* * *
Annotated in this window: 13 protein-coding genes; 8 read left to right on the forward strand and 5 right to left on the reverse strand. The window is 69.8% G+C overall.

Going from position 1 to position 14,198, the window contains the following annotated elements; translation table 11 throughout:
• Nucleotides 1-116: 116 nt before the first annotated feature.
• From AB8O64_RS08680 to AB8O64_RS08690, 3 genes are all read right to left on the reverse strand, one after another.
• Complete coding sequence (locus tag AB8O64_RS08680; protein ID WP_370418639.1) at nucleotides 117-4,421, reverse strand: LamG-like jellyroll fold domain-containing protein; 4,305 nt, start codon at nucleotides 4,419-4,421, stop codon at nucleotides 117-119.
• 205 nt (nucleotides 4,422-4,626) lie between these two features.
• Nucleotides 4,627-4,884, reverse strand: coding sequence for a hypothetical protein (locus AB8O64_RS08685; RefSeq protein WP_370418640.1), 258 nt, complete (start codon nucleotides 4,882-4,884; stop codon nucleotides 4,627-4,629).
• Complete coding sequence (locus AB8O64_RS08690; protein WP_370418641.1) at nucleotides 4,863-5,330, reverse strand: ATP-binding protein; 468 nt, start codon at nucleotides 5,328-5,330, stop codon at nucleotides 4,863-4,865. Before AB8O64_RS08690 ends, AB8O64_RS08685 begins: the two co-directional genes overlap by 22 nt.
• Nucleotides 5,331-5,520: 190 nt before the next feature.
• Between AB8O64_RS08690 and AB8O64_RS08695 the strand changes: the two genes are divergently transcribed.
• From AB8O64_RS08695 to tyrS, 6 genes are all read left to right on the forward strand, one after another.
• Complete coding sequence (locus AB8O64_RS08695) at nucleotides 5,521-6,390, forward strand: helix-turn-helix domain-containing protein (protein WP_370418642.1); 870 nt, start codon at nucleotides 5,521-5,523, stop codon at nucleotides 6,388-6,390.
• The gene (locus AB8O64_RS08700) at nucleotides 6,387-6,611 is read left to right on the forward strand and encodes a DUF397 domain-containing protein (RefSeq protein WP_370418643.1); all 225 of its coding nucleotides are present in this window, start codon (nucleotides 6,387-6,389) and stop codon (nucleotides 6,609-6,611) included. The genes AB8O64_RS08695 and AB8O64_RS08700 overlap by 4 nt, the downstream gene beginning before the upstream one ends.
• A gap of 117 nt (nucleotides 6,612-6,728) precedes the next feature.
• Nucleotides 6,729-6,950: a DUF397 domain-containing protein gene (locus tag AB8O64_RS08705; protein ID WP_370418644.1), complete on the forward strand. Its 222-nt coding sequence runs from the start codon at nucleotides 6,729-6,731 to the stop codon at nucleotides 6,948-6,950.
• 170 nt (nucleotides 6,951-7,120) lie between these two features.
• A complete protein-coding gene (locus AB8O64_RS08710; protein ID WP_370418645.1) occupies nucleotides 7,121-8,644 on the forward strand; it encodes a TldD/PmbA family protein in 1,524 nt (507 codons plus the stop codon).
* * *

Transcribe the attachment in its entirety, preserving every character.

Annotated in this window: 13 protein-coding genes; 8 read left to right on the forward strand and 5 right to left on the reverse strand. The window is 69.8% G+C overall.

Going from position 1 to position 14,198, the window contains the following annotated elements; translation table 11 throughout:
• Nucleotides 1-116: 116 nt before the first annotated feature.
• From AB8O64_RS08680 to AB8O64_RS08690, 3 genes are all read right to left on the reverse strand, one after another.
• Complete coding sequence (locus tag AB8O64_RS08680; protein ID WP_370418639.1) at nucleotides 117-4,421, reverse strand: LamG-like jellyroll fold domain-containing protein; 4,305 nt, start codon at nucleotides 4,419-4,421, stop codon at nucleotides 117-119.
• 205 nt (nucleotides 4,422-4,626) lie between these two features.
• Nucleotides 4,627-4,884, reverse strand: coding sequence for a hypothetical protein (locus AB8O64_RS08685; RefSeq protein WP_370418640.1), 258 nt, complete (start codon nucleotides 4,882-4,884; stop codon nucleotides 4,627-4,629).
• Complete coding sequence (locus AB8O64_RS08690; protein WP_370418641.1) at nucleotides 4,863-5,330, reverse strand: ATP-binding protein; 468 nt, start codon at nucleotides 5,328-5,330, stop codon at nucleotides 4,863-4,865. Before AB8O64_RS08690 ends, AB8O64_RS08685 begins: the two co-directional genes overlap by 22 nt.
• Nucleotides 5,331-5,520: 190 nt before the next feature.
• Between AB8O64_RS08690 and AB8O64_RS08695 the strand changes: the two genes are divergently transcribed.
• From AB8O64_RS08695 to tyrS, 6 genes are all read left to right on the forward strand, one after another.
• Complete coding sequence (locus AB8O64_RS08695) at nucleotides 5,521-6,390, forward strand: helix-turn-helix domain-containing protein (protein WP_370418642.1); 870 nt, start codon at nucleotides 5,521-5,523, stop codon at nucleotides 6,388-6,390.
• The gene (locus AB8O64_RS08700) at nucleotides 6,387-6,611 is read left to right on the forward strand and encodes a DUF397 domain-containing protein (RefSeq protein WP_370418643.1); all 225 of its coding nucleotides are present in this window, start codon (nucleotides 6,387-6,389) and stop codon (nucleotides 6,609-6,611) included. The genes AB8O64_RS08695 and AB8O64_RS08700 overlap by 4 nt, the downstream gene beginning before the upstream one ends.
• A gap of 117 nt (nucleotides 6,612-6,728) precedes the next feature.
• Nucleotides 6,729-6,950: a DUF397 domain-containing protein gene (locus tag AB8O64_RS08705; protein ID WP_370418644.1), complete on the forward strand. Its 222-nt coding sequence runs from the start codon at nucleotides 6,729-6,731 to the stop codon at nucleotides 6,948-6,950.
• 170 nt (nucleotides 6,951-7,120) lie between these two features.
• A complete protein-coding gene (locus AB8O64_RS08710; protein ID WP_370418645.1) occupies nucleotides 7,121-8,644 on the forward strand; it encodes a TldD/PmbA family protein in 1,524 nt (507 codons plus the stop codon).